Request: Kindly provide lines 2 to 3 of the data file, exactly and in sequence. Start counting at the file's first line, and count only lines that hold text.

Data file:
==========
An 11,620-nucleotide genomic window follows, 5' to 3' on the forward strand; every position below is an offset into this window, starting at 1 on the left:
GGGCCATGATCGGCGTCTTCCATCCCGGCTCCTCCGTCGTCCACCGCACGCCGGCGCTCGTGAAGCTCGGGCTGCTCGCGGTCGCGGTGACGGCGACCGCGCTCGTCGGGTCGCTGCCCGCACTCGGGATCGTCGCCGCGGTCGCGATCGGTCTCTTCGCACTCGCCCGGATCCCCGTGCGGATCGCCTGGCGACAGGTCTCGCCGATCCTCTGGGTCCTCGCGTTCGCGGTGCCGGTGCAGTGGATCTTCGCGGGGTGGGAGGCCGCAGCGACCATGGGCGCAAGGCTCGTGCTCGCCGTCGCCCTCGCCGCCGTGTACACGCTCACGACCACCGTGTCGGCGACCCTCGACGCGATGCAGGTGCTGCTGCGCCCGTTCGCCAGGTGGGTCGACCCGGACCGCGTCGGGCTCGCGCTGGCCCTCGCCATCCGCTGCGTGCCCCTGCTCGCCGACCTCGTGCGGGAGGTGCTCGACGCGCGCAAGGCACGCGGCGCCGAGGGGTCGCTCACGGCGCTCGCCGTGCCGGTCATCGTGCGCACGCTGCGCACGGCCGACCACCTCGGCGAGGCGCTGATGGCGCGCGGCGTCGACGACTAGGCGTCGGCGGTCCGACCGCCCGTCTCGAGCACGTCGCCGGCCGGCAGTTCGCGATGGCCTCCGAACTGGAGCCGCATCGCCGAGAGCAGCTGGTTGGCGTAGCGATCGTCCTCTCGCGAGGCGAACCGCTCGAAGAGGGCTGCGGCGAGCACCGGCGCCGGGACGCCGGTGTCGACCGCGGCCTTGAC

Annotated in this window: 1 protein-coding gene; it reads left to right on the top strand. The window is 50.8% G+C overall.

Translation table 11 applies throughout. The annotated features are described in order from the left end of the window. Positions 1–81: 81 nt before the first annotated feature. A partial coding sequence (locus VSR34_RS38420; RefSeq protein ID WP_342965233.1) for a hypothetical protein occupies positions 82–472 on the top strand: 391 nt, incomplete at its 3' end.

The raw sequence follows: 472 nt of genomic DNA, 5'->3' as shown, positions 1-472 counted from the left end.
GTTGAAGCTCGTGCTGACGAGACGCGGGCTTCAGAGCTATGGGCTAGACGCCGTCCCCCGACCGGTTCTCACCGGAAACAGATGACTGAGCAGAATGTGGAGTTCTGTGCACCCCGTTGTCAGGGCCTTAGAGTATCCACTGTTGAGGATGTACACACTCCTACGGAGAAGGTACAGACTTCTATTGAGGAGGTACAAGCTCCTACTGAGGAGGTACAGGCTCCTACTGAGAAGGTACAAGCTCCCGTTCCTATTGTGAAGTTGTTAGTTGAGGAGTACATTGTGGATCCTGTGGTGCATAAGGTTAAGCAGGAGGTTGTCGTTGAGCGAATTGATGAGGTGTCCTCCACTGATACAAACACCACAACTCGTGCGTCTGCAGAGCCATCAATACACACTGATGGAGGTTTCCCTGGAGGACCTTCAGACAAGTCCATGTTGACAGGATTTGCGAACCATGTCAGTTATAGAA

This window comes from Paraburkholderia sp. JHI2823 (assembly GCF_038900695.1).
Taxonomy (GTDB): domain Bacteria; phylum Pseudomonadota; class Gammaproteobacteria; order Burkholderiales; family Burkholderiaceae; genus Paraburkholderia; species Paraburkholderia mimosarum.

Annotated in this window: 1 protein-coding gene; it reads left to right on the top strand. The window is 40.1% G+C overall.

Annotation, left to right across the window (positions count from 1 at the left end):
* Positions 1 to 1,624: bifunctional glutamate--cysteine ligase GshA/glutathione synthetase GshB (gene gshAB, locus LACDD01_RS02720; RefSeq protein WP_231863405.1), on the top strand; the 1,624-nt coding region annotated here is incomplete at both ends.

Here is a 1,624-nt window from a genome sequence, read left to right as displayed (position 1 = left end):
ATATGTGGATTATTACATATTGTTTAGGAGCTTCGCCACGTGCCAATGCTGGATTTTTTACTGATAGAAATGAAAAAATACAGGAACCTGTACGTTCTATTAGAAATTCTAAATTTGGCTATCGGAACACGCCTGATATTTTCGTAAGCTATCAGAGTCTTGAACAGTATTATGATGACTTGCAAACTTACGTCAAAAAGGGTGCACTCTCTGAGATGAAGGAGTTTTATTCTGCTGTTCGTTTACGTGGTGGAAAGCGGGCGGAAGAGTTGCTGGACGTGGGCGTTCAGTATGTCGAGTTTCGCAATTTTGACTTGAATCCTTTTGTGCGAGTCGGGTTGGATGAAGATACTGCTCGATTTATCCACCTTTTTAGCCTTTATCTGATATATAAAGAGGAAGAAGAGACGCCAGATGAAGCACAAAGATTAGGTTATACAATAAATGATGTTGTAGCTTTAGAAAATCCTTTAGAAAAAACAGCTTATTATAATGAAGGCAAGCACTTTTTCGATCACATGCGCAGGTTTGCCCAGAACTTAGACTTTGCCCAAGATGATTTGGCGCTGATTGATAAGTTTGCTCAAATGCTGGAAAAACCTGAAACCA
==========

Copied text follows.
GGGCCATGATCGGCGTCTTCCATCCCGGCTCCTCCGTCGTCCACCGCACGCCGGCGCTCGTGAAGCTCGGGCTGCTCGCGGTCGCGGTGACGGCGACCGCGCTCGTCGGGTCGCTGCCCGCACTCGGGATCGTCGCCGCGGTCGCGATCGGTCTCTTCGCACTCGCCCGGATCCCCGTGCGGATCGCCTGGCGACAGGTCTCGCCGATCCTCTGGGTCCTCGCGTTCGCGGTGCCGGTGCAGTGGATCTTCGCGGGGTGGGAGGCCGCAGCGACCATGGGCGCAAGGCTCGTGCTCGCCGTCGCCCTCGCCGCCGTGTACACGCTCACGACCACCGTGTCGGCGACCCTCGACGCGATGCAGGTGCTGCTGCGCCCGTTCGCCAGGTGGGTCGACCCGGACCGCGTCGGGCTCGCGCTGGCCCTCGCCATCCGCTGCGTGCCCCTGCTCGCCGACCTCGTGCGGGAGGTGCTCGACGCGCGCAAGGCACGCGGCGCCGAGGGGTCGCTCACGGCGCTCGCCGTGCCGGTCATCGTGCGCACGCTGCGCACGGCCGACCACCTCGGCGAGGCGCTGATGGCGCGCGGCGTCGACGACTAGGCGTCGGCGGTCCGACCGCCCGTCTCGAGCACGTCGCCGGCCGGCAGTTCGCGATGGCCTCCGAACTGGAGCCGCATCGCCGAGAGCAGCTGGTTGGCGTAGCGATCGTCCTCTCGCGAGGCGAACCGCTCGAAGAGGGCTGCGGCGAGCACCGGCGCCGGGACGCCGGTGTCGACCGCGGCCTTGAC

Annotated in this window: 1 protein-coding gene; it reads left to right on the top strand. The window is 50.8% G+C overall.